Watermelon Radish

Red Meat Radish
Watermelon Radish

The Watermelon radish, also known as Rooseheart or Red Meat, is an heirloom Chinese Daikon radish. It is a member of the Brassica (mustard) family along with arugula, broccoli and turnips.The flesh is tender crisp, succulent and firm. Its flavor is mild, only slightly peppery with some sweet notes. Depending on when harvested, Watermelon radishes can range in size from golf ball to soft ball. Watermelon radishes can be served fresh or cooked, hot or cold. They pair well with fennel, apple, cheeses such as feta and chèvre, butter, creamy based dressings, vinaigrettes, bacon, white fish, cucumbers, mild salad greens, cooked eggs, noodles such as soba and udon, citrus, cilantro, mint and tarragon.

Watermelon Radish, Orange & Goat Cheese Salad

watermelon radish salad

It is helpful to have a mandoline to slice the radishes very thinly for this recipe, but if you do not have one then just do your best to slice them as thinly as possible by hand.

Ingredients

  • 1 shallot or half of a small red onion
  • 2 to 3 tablespoons white balsamic vinegar
  • kosher salt
  • 2 to 3 watermelon radishes
  • 2 to 3 oranges, clementines, grapefruit, etc. (I used Cara Cara oranges, which are sweet, pretty and delicious)
  • a handful of walnuts, toasted and chopped (see notes)
  • goat cheese to taste
  • chives, minced, optional, but they add some nice color
  • olive oil to taste

Instructions

  1. Mince shallot. Place in small bowl. Cover with 2 to 3 tablespoons of the vinegar depending on how big of a salad you are making. Add a pinch of salt. Set aside.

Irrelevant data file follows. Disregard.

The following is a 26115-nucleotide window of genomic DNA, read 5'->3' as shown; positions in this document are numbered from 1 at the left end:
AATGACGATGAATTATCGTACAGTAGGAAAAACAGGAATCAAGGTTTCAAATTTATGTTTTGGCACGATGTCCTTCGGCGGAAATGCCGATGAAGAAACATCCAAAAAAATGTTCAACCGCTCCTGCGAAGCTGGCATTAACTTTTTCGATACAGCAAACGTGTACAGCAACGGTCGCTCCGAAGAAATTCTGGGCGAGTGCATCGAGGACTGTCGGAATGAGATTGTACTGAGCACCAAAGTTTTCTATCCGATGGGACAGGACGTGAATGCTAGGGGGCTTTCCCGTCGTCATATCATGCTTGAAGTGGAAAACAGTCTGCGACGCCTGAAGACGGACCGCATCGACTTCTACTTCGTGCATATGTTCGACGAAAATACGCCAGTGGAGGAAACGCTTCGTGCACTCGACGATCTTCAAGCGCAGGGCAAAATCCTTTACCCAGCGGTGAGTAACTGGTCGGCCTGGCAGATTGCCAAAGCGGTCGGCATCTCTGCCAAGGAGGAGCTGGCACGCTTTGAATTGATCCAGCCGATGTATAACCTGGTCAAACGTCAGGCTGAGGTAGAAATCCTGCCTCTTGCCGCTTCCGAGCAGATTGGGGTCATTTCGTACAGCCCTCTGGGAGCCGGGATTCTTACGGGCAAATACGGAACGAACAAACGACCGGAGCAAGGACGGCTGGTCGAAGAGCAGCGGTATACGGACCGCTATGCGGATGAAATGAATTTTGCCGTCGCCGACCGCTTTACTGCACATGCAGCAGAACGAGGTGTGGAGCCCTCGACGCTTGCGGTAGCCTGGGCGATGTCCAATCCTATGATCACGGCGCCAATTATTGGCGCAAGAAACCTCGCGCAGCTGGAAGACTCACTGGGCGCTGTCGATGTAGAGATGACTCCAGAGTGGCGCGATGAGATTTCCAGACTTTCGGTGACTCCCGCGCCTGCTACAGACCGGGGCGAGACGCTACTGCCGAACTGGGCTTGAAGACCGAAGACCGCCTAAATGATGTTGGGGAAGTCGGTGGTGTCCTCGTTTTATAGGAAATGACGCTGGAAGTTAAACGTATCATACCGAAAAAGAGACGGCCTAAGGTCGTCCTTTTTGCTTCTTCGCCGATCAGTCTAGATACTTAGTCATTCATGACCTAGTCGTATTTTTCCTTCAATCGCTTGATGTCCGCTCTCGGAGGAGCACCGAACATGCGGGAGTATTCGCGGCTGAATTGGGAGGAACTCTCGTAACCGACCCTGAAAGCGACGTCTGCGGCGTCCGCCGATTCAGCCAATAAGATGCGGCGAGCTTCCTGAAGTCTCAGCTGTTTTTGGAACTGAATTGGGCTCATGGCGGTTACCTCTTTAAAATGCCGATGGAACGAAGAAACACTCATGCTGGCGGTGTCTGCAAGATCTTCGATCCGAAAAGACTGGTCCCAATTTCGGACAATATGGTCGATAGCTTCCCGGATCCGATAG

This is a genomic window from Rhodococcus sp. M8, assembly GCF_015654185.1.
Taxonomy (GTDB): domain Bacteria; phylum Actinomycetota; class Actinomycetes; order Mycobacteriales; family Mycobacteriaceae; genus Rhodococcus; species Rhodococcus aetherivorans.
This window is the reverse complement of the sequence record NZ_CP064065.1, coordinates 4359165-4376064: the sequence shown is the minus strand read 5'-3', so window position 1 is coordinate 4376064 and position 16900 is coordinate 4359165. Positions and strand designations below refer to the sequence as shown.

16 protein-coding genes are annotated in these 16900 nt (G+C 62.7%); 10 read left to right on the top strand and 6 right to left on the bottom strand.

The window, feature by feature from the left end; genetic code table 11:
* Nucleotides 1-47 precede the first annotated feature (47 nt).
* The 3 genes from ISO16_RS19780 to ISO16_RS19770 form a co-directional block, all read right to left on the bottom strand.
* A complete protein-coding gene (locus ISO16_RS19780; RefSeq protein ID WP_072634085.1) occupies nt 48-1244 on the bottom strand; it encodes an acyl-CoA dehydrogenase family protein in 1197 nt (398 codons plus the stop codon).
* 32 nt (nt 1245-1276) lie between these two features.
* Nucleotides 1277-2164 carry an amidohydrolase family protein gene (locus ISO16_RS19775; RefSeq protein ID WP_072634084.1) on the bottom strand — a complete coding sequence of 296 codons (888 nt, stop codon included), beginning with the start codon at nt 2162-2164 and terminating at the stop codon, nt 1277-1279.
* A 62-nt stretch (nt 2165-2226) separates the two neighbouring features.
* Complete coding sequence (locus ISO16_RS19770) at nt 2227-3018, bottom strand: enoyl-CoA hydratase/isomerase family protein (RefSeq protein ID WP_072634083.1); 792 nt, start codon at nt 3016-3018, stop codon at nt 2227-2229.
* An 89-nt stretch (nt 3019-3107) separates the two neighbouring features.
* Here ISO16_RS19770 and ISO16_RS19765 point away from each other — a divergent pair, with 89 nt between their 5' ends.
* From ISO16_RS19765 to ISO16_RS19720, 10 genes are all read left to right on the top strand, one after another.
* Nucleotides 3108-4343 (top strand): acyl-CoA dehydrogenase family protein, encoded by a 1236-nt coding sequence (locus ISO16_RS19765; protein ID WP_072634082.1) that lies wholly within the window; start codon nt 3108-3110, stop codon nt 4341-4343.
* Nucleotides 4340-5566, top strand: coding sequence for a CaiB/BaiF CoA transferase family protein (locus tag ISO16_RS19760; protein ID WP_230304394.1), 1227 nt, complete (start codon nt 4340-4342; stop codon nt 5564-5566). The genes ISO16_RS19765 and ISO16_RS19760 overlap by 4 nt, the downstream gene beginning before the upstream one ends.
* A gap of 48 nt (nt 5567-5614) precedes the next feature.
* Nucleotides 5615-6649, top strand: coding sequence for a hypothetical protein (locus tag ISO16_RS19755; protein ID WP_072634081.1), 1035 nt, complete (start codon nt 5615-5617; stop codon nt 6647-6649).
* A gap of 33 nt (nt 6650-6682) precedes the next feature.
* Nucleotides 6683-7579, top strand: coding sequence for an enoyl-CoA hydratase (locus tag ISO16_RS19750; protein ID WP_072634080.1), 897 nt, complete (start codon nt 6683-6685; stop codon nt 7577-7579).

2. Cut off one end of the radish. Leave the other intact so you have a handle when you run the radish down your mandoline. Peel the radishes if you wish, though it is by no means necessary. Thinly slice on a mandoline. (Note: I ate one slice unpeeled and thought it tasted fine but went ahead and peeled them anyway because I thought the salad might look prettier if they were peeled, but I don’t think it actually really matters.) Arrange radish slices on a platter. I try to fold some of them so they’re not all squished down in one flat layer, but arrange however you wish. Season all over with salt.
  3. Cut off each end of each orange. Squeeze each end over the radishes, then discard. Use a sharp knife to remove the skin from the orange. Cut in between membranes to remove each slice. Squeeze remaining membrane all over the radishes to extract any juice. Scatter oranges over the radishes.
  4. To toast nuts: Preheat oven to 350ºF. Place walnuts on a baking sheet and cook for 10 to 12 minutes or until slightly browner and smelling fragrant. Dump the walnuts into a tea towel. Rub off the skins. Remove walnuts from towel, leaving skins behind. If you wish to get more of the skin off, place walnuts in a strainer and shake it aggressively.

  5. Scatter walnuts and goat cheese to taste over the radishes and oranges. Pour macerated shallots and vinegar over top. Drizzle olive oil to taste (one to two tablespoons) over top. Scatter chives over top if using.
  6. Let sit a few minutes (or longer — it benefits from a brief rest) before serving.

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